[cap-talk] Security choices - human vs. automated (was: Google Chrome - browser sandboxed)
capability at webstart.com
Sat Sep 6 19:24:16 CDT 2008
At 12:38 PM 9/6/2008, William Pearson wrote:
>2008/9/6 Raoul Duke <raould at gmail.com>:
> >>> That's because sockets are not reified in current user interfaces.
> >>> That's not to suggest that they could not be, however, although it would
> >> it's an easy problem, but isn't it our job to suck it up and find
> >> something that will be intuitive and understandable for users?
> > (going off into la la land for a bit: to my mind there seem to be 3
> > choices about what to do.
>1 is to leave things the way they are today,
> > where the degree of safety is related to the degree of experience and
> > knowledge of the user.
>2 is to therefore indoctrinate everybody in the
> > nuances of computer literacy so they may be better judges.
>3 is to
> > instead of educating try to map from the computer system to age-old
> > human social signifiers: if there were a way for ui to leverage
> > humans' natural social awareness, that might help; there are real
> > world situations where humans are equipped to have a gut feel for
> > risk. ok and nobody suspects the 4th which i guess could be some
> > incredible AI system that gets it all right w/out any human decision
> > making in the process.)
>Personally I'm going for 4a where the computer system manages its own
>security settings for resources, occasionally getting it wrong but
>able to recover from errors with a bit of feedback on how the system
>is performing from the user.
Hmmm. I wonder if it might help for us to consider the sorts of
choices for which a person is qualified to make a choice that seems
beyond automation and then to eliminate all other choices (i.e. find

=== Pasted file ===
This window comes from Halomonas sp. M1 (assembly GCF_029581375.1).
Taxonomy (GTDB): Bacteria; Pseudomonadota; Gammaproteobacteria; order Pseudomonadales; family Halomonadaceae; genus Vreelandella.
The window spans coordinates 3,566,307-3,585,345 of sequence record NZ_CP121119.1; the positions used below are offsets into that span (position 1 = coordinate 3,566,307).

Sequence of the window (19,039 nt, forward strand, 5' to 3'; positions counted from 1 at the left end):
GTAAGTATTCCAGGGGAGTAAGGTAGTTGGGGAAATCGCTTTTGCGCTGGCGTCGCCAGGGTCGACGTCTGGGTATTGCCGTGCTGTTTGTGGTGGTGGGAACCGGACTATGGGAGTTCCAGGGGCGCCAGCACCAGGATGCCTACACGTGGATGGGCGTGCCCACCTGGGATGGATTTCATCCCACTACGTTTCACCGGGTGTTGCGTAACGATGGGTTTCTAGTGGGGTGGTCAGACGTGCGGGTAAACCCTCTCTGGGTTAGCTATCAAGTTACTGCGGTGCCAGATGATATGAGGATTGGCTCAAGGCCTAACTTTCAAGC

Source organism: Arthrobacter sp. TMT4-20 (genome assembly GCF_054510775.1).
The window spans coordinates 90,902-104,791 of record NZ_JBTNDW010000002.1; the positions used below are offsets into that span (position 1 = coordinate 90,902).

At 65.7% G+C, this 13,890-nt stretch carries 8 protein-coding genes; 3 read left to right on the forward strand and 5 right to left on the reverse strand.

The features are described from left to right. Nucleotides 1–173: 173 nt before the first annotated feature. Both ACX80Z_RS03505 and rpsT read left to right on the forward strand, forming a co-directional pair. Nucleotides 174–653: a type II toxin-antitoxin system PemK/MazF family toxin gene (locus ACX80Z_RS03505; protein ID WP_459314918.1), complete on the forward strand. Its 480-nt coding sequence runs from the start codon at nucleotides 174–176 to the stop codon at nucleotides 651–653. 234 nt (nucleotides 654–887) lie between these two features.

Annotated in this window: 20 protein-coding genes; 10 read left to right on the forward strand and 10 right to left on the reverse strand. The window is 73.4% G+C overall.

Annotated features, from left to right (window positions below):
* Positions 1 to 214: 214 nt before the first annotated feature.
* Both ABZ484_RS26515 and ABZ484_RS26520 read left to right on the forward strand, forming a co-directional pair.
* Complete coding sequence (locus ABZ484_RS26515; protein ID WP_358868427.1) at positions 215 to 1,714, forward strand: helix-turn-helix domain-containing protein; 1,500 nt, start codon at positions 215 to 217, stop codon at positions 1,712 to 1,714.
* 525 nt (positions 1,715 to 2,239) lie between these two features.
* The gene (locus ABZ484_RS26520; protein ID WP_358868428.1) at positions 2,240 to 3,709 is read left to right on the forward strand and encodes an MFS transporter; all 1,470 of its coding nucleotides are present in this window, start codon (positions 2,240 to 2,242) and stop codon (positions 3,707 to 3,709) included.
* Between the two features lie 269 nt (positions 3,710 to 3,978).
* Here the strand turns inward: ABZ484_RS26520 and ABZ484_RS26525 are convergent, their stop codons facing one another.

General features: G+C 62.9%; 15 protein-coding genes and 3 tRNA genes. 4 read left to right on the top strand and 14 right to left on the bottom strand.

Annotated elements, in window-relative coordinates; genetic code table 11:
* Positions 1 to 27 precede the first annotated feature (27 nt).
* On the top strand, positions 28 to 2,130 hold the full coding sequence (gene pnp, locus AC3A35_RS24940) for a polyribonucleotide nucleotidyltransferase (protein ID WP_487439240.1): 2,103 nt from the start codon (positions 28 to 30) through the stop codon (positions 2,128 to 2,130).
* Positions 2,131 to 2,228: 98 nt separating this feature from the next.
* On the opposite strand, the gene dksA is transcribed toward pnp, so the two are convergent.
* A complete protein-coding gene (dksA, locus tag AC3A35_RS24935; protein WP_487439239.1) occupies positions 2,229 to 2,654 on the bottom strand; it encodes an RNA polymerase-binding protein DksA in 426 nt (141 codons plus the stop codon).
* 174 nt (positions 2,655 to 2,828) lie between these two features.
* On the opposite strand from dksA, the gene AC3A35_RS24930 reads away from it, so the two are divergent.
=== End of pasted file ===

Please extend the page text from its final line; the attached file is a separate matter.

ways for computers to make the choices they can make for themselves).
I'll start with an example. I'm running a tax computation
program. It throws up an open file window in a power box
asking for me to give it my last years tax return. This
running program may be able to do a better job of helping me
to complete my current tax return if it has access to my
previous tax return. I believe I'm the right entity to
make the decision about whether or not to give this running
tax program that access. If I don't give it access, some
of my private information from last years taxes will be
better protected. On the other hand, much of the information
in last year's tax return may be relevant and save me time
by being available to this years tax preparation program.
Also, this year's program likely will have access to information
as sensitive as last year's program - though possible not.
If so, giving it access to last years data will not result
in a significant additional risk.
I believe I can make a reasonable decision given this choice.
I don't see how such a choice can be automated.
I believe there are many more such choices that fall into
this category. Those that come most readily to mind are
choices where I know the semantics of some information and
it's sensitivity, but my software doesn't because I haven't
yet informed it.
Are there choices that can't be automated but are also
unreasonable for humans to make? I can't think of any
off hand. If we can develop such a category, then
perhaps we can work on shrinking it.
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